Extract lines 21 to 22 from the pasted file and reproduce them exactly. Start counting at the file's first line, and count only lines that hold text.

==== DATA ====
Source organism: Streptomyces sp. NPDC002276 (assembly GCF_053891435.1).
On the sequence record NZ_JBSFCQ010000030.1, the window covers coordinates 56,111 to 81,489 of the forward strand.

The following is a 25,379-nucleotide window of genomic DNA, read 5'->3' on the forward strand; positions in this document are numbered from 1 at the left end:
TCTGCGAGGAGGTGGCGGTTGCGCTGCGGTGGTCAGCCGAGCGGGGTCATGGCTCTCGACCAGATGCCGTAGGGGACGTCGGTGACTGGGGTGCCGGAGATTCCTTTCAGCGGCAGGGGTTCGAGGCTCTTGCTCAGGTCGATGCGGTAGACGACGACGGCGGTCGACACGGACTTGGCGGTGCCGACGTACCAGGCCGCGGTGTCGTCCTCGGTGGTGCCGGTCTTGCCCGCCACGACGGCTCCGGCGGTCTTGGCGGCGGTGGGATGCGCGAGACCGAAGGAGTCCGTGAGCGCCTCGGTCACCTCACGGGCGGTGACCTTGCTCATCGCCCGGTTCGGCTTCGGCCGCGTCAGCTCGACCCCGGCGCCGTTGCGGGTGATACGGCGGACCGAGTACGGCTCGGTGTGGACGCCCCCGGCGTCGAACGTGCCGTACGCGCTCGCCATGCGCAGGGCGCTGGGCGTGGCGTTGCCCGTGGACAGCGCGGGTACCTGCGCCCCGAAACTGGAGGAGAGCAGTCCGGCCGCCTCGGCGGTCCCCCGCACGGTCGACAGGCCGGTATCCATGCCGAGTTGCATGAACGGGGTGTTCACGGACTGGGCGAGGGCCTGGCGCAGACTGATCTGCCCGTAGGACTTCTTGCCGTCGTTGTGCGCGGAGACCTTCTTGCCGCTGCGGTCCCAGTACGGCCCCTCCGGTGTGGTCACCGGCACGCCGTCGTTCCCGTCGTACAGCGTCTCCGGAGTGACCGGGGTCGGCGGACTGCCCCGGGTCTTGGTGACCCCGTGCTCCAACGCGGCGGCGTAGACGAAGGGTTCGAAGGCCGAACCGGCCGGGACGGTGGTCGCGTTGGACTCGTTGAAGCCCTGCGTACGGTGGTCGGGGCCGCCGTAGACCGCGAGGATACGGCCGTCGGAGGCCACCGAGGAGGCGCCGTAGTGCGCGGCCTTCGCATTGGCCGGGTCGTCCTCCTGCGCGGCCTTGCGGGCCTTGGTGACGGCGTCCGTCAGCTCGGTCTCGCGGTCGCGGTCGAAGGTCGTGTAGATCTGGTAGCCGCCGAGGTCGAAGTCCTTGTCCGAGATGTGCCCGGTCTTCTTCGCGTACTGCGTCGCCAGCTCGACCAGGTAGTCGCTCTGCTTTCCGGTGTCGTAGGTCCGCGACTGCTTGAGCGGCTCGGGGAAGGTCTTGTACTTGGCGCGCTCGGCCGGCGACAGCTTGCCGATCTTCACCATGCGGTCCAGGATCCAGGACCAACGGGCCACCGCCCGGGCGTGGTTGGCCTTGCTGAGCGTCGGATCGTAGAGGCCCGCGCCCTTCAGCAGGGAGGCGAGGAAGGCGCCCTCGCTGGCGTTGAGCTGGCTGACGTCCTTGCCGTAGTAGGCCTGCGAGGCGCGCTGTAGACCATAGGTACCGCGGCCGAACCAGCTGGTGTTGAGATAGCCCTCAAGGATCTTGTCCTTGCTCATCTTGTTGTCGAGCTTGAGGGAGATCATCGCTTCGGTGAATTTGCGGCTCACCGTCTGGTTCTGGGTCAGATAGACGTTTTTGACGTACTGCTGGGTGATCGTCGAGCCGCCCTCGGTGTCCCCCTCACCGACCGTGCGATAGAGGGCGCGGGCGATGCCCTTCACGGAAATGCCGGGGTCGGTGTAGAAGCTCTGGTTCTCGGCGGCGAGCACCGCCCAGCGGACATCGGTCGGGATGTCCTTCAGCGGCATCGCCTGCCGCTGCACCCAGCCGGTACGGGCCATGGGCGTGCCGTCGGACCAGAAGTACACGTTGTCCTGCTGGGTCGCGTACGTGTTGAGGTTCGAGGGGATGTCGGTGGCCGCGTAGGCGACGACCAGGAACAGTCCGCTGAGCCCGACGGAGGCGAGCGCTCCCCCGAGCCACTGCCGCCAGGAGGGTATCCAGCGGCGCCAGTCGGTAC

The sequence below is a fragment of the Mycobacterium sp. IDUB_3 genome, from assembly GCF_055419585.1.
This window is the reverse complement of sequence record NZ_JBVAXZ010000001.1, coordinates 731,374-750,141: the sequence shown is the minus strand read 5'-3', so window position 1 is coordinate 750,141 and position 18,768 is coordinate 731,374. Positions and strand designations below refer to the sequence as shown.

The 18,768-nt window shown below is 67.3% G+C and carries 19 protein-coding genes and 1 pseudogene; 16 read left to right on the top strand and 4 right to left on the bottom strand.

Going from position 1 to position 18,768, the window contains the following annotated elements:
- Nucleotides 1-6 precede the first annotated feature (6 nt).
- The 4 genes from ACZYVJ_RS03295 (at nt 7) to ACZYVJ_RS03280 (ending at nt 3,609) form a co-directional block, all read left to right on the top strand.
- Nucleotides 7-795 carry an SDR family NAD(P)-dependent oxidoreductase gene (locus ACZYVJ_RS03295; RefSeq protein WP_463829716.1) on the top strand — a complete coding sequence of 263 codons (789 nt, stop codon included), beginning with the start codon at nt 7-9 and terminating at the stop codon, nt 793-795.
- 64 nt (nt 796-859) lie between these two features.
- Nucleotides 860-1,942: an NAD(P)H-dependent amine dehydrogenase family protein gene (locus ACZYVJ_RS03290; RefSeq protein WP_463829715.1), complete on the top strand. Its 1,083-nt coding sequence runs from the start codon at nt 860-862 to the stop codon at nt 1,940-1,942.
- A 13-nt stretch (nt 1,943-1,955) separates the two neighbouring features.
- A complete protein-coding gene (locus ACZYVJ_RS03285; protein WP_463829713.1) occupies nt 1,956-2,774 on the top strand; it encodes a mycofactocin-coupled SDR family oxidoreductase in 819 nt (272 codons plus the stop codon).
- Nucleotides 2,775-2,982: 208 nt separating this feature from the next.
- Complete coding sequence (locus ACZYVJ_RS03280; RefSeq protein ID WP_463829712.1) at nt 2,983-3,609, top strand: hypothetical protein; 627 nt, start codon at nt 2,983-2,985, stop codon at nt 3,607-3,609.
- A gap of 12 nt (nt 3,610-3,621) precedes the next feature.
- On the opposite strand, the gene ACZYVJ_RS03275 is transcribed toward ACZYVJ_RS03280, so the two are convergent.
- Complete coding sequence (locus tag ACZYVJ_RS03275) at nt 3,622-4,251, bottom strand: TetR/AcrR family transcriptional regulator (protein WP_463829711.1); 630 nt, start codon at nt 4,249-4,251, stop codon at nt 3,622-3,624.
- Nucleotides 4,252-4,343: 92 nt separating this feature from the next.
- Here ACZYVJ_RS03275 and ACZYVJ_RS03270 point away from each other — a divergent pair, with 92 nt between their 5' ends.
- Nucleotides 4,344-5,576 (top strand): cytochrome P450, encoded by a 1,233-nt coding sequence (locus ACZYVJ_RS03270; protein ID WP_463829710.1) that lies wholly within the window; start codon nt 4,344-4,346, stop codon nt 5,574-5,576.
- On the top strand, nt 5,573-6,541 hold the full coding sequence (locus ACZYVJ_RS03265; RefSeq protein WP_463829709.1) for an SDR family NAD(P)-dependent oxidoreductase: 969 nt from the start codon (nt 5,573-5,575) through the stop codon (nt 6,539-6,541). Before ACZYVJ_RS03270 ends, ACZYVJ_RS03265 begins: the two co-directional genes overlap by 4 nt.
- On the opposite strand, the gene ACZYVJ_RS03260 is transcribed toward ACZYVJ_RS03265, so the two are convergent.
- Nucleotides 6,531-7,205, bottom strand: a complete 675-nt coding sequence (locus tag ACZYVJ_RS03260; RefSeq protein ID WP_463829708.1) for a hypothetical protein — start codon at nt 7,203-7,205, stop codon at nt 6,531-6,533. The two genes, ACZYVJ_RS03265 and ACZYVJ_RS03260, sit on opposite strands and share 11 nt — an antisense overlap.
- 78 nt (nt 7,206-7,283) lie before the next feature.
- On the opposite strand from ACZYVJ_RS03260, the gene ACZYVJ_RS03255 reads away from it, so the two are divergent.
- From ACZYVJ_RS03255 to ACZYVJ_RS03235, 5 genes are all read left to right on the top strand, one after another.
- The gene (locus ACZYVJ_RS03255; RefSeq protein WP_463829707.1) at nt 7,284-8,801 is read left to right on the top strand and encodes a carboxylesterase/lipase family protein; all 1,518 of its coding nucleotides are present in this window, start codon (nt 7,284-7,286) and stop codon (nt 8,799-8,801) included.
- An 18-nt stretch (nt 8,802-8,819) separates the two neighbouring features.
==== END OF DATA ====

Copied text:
- Nucleotides 4,252-4,343: 92 nt separating this feature from the next.
- Here ACZYVJ_RS03275 and ACZYVJ_RS03270 point away from each other — a divergent pair, with 92 nt between their 5' ends.